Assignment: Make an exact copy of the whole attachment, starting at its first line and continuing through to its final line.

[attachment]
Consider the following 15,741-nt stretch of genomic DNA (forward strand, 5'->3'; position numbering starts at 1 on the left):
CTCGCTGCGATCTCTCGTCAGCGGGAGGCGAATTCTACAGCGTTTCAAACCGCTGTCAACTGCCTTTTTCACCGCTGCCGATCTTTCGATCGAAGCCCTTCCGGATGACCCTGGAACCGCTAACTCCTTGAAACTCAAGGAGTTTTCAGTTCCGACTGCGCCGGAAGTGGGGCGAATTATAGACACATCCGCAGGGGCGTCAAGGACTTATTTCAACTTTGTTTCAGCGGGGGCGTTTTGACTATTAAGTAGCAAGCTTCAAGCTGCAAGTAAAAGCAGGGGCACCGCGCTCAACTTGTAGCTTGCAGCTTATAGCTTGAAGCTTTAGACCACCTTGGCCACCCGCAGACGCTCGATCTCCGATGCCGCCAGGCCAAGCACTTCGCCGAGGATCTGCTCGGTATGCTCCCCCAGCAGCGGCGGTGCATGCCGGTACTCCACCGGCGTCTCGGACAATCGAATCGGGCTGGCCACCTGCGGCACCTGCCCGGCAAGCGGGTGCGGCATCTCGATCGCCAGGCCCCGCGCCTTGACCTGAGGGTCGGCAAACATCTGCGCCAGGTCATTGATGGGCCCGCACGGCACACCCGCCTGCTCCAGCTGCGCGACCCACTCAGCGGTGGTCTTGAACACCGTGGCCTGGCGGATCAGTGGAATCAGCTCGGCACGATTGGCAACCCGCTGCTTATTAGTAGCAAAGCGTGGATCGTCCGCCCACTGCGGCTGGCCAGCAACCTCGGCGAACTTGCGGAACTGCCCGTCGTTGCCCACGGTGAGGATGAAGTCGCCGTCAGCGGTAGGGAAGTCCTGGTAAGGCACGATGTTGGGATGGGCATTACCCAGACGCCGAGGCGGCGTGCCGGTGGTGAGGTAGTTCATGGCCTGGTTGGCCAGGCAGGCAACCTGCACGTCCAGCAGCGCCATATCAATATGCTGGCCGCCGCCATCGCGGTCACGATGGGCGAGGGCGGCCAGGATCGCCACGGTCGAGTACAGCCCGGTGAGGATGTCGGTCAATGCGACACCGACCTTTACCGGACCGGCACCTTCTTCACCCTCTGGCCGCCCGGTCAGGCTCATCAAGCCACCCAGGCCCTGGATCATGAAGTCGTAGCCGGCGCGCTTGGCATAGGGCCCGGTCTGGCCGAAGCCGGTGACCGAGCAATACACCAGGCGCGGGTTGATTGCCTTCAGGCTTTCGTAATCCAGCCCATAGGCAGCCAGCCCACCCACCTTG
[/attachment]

Consider the following 15,741-nt stretch of genomic DNA (forward strand, 5'->3'; position numbering starts at 1 on the left):
CTCGCTGCGATCTCTCGTCAGCGGGAGGCGAATTCTACAGCGTTTCAAACCGCTGTCAACTGCCTTTTTCACCGCTGCCGATCTTTCGATCGAAGCCCTTCCGGATGACCCTGGAACCGCTAACTCCTTGAAACTCAAGGAGTTTTCAGTTCCGACTGCGCCGGAAGTGGGGCGAATTATAGACACATCCGCAGGGGCGTCAAGGACTTATTTCAACTTTGTTTCAGCGGGGGCGTTTTGACTATTAAGTAGCAAGCTTCAAGCTGCAAGTAAAAGCAGGGGCACCGCGCTCAACTTGTAGCTTGCAGCTTATAGCTTGAAGCTTTAGACCACCTTGGCCACCCGCAGACGCTCGATCTCCGATGCCGCCAGGCCAAGCACTTCGCCGAGGATCTGCTCGGTATGCTCCCCCAGCAGCGGCGGTGCATGCCGGTACTCCACCGGCGTCTCGGACAATCGAATCGGGCTGGCCACCTGCGGCACCTGCCCGGCAAGCGGGTGCGGCATCTCGATCGCCAGGCCCCGCGCCTTGACCTGAGGGTCGGCAAACATCTGCGCCAGGTCATTGATGGGCCCGCACGGCACACCCGCCTGCTCCAGCTGCGCGACCCACTCAGCGGTGGTCTTGAACACCGTGGCCTGGCGGATCAGTGGAATCAGCTCGGCACGATTGGCAACCCGCTGCTTATTAGTAGCAAAGCGTGGATCGTCCGCCCACTGCGGCTGGCCAGCAACCTCGGCGAACTTGCGGAACTGCCCGTCGTTGCCCACGGTGAGGATGAAGTCGCCGTCAGCGGTAGGGAAGTCCTGGTAAGGCACGATGTTGGGATGGGCATTACCCAGACGCCGAGGCGGCGTGCCGGTGGTGAGGTAGTTCATGGCCTGGTTGGCCAGGCAGGCAACCTGCACGTCCAGCAGCGCCATATCAATATGCTGGCCGCCGCCATCGCGGTCACGATGGGCGAGGGCGGCCAGGATCGCCACGGTCGAGTACAGCCCGGTGAGGATGTCGGTCAATGCGACACCGACCTTTACCGGACCGGCACCTTCTTCACCCTCTGGCCGCCCGGTCAGGCTCATCAAGCCACCCAGGCCCTGGATCATGAAGTCGTAGCCGGCGCGCTTGGCATAGGGCCCGGTCTGGCCGAAGCCGGTGACCGAGCAATACACCAGGCGCGGGTTGATTGCCTTCAGGCTTTCGTAATCCAGCCCATAGGCAGCCAGCCCACCCACCTTG